The Don, awarded by the Sport Australia Hall of Fame, honors the performance by an Australian which most inspires a nation in the previous 12 months.
Queenslander Day is the second golfer in the past three years to win the prestigious award, after Adam Scott won in 2013.
Resting at his Ohio home tonight with his family, Day said by videolink that he was humbled and honored to win. His mother Dening accepted the award on his behalf.
“Such a great year as this, to be able to cap it off with ‘The Don’ Award, it goes down in my memory as one of the best years that I’ve ever had,'' he said.
“I’m looking forward to hopefully replicating or improving on years like this, and really trying to represent not only myself but represent golf, and golf in Australia and also the Australian nation around the world the best I possibly can.
"I’d like to congratulate the other 11 nominees – what a fantastic year they’ve had. All the way from the Socceroos to Mick Fanning punching a bloody shark in the face, it’s been an amazing year for all the 11 other nominees.”
Day apologised for his absence due to the pending birth of his second child, and thanked his mother for receiving the award on his behalf.
"We’re expecting baby number two to come around so you can kind of understand why I’m not there,” Day said. “My mother … (will) receive the award and I couldn’t think of a better person. She’s been my biggest supporter and she’s sacrificed so much for me, not only over the years but when I was a small child.
"For her to give me the start I needed, the opportunity I needed to hone my skills and get better as player put me on a springboard to get to where I really wanted to be, which was on the PGA Tour and playing against the best players in the world.”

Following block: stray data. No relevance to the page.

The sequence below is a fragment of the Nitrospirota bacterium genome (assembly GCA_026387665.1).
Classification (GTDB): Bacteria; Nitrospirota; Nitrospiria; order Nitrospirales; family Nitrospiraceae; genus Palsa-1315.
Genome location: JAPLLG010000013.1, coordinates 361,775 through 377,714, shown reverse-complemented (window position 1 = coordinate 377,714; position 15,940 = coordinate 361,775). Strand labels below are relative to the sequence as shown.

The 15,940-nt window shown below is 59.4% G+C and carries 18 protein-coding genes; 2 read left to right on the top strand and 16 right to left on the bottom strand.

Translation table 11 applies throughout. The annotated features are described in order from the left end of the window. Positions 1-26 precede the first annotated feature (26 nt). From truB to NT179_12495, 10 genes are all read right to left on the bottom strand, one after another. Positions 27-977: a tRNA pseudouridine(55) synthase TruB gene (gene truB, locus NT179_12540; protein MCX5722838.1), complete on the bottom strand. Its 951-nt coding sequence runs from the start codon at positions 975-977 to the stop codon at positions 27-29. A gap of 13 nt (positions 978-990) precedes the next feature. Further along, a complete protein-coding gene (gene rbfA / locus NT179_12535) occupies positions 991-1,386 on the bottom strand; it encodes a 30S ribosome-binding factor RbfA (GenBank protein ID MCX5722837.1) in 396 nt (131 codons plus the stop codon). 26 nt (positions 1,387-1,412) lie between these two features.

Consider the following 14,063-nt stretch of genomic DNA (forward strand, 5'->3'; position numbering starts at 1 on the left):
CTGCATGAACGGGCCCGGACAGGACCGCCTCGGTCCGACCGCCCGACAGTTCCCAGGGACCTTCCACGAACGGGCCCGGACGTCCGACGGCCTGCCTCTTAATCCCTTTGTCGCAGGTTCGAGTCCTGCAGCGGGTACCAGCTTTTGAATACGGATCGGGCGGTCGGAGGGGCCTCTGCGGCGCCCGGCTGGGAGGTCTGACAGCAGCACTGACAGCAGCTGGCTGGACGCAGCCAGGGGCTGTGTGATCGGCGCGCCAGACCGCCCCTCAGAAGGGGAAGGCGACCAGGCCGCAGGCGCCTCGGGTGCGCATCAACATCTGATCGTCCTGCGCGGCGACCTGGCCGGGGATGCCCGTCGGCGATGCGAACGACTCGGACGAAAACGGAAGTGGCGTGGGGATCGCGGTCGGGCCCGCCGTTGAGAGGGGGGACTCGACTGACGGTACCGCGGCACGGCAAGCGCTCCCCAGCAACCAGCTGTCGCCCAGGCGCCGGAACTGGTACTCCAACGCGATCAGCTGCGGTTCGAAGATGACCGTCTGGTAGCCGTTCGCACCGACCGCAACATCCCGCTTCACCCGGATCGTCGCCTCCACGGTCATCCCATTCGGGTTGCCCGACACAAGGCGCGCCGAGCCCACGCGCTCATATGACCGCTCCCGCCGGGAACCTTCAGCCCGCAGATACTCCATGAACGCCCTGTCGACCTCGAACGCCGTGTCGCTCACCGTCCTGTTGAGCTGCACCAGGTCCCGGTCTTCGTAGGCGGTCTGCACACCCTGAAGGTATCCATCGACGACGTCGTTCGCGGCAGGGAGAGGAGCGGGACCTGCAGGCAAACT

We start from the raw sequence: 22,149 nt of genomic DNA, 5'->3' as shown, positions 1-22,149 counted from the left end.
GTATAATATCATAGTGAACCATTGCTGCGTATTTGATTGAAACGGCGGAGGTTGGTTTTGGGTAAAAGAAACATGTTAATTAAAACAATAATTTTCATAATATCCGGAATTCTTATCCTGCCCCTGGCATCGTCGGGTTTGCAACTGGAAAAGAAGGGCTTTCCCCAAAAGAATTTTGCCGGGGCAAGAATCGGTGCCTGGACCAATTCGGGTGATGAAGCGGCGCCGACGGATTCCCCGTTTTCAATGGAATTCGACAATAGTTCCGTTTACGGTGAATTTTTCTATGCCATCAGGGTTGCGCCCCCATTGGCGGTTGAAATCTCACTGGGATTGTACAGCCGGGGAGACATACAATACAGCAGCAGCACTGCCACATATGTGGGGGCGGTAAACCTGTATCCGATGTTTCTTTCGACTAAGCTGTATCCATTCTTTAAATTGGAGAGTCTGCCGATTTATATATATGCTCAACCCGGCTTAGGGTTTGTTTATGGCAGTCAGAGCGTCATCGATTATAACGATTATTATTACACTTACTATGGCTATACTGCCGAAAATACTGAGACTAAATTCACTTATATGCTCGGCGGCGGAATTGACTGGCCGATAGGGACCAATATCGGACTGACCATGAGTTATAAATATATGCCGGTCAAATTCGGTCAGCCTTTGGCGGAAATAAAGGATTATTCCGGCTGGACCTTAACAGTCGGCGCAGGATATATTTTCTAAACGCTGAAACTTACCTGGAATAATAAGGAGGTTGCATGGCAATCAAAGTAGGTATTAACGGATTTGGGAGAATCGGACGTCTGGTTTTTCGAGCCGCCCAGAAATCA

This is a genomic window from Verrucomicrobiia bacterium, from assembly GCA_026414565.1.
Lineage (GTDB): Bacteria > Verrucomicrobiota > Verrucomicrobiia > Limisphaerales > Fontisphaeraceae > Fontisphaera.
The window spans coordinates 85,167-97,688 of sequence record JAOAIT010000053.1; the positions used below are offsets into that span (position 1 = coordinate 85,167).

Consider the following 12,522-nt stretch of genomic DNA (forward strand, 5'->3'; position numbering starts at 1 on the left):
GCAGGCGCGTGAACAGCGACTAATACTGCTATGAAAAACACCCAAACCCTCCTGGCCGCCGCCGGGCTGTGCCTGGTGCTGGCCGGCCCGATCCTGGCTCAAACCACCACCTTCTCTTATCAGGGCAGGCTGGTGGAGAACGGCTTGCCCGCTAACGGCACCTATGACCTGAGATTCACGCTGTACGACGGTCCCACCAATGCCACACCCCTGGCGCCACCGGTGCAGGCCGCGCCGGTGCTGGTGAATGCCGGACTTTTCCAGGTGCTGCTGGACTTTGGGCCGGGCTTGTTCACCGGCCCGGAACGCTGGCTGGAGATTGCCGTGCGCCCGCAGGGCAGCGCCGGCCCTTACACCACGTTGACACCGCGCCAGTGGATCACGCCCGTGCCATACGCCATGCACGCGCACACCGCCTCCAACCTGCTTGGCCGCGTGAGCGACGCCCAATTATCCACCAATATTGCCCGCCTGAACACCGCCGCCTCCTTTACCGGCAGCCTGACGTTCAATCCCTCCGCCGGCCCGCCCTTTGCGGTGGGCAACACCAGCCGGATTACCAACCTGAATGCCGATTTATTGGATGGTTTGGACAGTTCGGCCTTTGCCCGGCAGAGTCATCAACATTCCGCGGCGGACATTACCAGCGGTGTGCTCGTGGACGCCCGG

Day, who had his finest-ever season on the United States PGA Tour in 2015, won his first major championship, the US PGA, this year as well as four other tournaments. He reached the world No.1 ranking for the first time and is still ranked No. 1.
But it was his inspiring journey that swayed the judges, having returned from heartbreaking near-misses at the US Open and the British Open Championship in the lead-up to his win in the PGA.
At the US Open, he collapsed at one point of the second round because of the delibitating vertigo, forcing him into further tests after the tournament. He has since learned that the ailment is caused by an inner ear problem and he has managed it with medication.
Raised by his Filipino mother in Queensland, Day has spoken recently about his struggles with alcohol as a teen following the premature death of his father when he was 12. It is part of the folklore that his devotion to golf under longtime mentor and coach Col Swatton turned his life around.
Other nominees for The Don were surfers Mick Fanning, Sally Fitzgibbons and Julian Wilson, footballer Jarryd Hayne, cyclist Anna Meares, ironwoman Miranda Carfrae, swimmer Emily Seebohm, wheelchair athlete Kurt Fearnley, surf lifesaving ironman Shannon Eckstein and surfer Sally Fitzgibbons.
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